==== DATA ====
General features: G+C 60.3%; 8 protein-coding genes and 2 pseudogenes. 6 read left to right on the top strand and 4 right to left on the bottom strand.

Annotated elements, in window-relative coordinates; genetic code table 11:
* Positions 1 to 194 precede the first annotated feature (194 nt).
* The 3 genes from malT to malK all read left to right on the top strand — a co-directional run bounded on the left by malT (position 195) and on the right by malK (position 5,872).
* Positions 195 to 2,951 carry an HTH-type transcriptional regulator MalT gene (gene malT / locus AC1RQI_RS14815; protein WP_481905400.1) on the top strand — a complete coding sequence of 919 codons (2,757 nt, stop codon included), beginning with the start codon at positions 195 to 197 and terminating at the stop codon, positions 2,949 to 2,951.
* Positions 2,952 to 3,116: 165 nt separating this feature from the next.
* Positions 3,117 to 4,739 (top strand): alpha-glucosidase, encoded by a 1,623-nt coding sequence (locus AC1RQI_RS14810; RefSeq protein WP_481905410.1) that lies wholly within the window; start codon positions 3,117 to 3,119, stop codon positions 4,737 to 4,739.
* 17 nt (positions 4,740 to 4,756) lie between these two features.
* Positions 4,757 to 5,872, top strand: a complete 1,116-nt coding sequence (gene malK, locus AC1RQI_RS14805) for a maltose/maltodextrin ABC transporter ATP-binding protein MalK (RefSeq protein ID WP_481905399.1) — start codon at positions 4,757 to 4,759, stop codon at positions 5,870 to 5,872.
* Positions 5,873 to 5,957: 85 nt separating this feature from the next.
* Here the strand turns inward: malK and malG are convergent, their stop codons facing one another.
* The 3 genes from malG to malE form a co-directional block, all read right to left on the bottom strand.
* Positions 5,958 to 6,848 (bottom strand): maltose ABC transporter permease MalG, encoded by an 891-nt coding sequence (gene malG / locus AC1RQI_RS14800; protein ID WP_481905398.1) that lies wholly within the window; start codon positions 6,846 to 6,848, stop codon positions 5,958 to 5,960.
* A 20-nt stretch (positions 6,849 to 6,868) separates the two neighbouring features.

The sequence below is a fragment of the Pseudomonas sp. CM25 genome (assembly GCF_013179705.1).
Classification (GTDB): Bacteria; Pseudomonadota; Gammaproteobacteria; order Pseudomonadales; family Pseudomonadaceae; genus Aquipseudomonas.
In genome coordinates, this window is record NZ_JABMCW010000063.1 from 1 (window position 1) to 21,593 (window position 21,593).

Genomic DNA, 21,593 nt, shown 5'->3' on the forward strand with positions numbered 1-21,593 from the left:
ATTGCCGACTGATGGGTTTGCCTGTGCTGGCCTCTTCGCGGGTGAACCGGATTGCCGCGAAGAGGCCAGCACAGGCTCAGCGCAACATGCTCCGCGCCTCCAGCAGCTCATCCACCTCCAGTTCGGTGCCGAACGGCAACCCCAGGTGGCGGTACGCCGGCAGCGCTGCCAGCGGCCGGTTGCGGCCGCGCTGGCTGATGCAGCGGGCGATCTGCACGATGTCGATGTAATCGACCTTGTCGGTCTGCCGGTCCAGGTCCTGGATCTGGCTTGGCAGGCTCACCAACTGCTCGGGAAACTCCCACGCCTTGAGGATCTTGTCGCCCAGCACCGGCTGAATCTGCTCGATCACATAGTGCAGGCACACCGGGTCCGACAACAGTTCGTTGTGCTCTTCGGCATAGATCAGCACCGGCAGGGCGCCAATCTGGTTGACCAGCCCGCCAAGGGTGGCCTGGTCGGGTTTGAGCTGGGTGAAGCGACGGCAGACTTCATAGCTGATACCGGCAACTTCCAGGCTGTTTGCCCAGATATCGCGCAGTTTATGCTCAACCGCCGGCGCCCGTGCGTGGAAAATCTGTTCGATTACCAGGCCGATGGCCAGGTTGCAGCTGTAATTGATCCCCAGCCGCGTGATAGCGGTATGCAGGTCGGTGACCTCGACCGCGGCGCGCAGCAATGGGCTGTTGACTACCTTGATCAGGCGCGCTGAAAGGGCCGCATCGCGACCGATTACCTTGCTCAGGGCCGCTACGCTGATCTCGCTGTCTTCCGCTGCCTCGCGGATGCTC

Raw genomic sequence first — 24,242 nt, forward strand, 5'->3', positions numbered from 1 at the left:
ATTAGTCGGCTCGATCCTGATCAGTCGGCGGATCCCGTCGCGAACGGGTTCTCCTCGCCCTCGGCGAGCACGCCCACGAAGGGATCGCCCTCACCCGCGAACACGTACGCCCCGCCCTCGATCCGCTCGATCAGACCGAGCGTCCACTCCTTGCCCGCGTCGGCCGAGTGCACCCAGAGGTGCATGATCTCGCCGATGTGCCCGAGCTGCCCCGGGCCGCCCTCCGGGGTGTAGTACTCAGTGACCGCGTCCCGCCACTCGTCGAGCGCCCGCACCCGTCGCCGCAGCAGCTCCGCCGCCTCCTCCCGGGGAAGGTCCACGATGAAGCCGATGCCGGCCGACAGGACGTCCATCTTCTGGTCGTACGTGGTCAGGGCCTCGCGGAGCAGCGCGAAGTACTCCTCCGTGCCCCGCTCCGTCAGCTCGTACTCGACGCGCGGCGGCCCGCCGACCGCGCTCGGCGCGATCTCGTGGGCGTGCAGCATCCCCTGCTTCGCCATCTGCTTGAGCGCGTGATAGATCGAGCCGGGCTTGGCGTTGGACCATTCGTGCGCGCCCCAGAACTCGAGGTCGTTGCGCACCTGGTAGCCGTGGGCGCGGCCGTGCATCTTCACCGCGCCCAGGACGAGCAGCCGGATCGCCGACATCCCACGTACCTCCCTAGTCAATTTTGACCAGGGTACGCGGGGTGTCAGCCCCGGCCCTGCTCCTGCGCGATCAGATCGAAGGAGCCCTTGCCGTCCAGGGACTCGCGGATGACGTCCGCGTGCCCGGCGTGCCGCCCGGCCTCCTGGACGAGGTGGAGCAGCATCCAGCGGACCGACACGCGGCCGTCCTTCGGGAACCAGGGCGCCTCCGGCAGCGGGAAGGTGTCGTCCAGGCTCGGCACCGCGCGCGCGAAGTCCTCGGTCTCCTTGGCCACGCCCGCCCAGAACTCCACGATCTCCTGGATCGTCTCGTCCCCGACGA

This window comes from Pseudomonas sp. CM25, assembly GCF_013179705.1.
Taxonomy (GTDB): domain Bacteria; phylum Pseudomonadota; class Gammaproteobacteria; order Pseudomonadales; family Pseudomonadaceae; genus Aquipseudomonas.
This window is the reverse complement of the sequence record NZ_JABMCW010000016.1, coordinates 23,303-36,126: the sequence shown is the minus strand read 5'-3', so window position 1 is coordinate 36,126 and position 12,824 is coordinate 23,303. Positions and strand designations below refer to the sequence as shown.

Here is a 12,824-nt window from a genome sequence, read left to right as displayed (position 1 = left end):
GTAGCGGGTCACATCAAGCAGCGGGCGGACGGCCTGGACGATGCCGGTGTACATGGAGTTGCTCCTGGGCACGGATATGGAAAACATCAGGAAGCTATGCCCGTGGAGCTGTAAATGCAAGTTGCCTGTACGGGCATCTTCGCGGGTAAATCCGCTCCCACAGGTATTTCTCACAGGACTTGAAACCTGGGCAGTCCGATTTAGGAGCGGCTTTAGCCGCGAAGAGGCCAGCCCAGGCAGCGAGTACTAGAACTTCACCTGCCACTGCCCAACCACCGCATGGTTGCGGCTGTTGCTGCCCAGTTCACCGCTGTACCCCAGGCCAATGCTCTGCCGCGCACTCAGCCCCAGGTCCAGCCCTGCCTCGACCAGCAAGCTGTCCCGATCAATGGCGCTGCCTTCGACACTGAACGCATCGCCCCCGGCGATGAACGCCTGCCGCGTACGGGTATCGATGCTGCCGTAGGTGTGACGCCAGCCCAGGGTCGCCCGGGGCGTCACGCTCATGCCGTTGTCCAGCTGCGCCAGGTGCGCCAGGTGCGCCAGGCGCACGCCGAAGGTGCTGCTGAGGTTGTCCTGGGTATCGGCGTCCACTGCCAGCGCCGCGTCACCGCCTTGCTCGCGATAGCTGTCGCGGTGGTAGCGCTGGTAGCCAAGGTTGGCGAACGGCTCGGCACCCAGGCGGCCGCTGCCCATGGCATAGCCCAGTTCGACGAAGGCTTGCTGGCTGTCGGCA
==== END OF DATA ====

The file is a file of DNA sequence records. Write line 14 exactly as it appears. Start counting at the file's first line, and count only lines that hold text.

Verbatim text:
* A 20-nt stretch (positions 6,849 to 6,868) separates the two neighbouring features.